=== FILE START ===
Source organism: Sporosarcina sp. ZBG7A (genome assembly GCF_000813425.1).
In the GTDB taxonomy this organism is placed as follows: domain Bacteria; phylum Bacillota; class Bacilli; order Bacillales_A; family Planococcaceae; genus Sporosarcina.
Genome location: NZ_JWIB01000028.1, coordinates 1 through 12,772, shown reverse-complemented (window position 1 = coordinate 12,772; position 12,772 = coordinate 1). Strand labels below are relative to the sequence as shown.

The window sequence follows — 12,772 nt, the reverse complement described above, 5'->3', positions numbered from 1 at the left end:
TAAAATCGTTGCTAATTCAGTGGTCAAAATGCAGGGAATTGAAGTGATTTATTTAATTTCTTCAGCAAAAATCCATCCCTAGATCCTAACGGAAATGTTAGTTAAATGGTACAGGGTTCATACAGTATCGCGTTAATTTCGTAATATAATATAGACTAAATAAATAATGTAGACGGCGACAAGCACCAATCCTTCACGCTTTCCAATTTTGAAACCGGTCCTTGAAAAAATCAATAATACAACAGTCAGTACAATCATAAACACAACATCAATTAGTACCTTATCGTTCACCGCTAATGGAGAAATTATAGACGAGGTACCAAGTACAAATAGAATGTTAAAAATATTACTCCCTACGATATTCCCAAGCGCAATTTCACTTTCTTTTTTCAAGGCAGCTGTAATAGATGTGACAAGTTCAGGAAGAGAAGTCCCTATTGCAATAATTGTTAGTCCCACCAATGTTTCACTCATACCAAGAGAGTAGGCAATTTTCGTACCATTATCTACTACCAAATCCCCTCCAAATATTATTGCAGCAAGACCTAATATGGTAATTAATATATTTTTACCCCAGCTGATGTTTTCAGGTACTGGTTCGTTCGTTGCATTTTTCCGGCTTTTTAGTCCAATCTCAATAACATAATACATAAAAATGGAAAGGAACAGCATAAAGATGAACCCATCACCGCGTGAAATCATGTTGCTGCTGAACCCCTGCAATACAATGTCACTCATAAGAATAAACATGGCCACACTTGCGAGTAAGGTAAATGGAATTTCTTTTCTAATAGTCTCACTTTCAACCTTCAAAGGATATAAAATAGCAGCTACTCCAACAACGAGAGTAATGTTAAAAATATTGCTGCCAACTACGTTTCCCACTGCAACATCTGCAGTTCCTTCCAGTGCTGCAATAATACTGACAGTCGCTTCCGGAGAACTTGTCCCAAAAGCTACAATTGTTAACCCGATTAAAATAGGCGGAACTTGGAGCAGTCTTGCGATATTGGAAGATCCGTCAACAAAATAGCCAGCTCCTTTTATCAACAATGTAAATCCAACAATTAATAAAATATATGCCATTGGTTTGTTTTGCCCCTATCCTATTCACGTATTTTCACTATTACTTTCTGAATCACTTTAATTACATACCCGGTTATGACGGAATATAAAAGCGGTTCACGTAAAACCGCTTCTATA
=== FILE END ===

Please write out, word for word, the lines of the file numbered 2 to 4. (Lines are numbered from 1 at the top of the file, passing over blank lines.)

In the GTDB taxonomy this organism is placed as follows: domain Bacteria; phylum Bacillota; class Bacilli; order Bacillales_A; family Planococcaceae; genus Sporosarcina.
Genome location: NZ_JWIB01000028.1, coordinates 1 through 12,772, shown reverse-complemented (window position 1 = coordinate 12,772; position 12,772 = coordinate 1). Strand labels below are relative to the sequence as shown.

The window sequence follows — 12,772 nt, the reverse complement described above, 5'->3', positions numbered from 1 at the left end: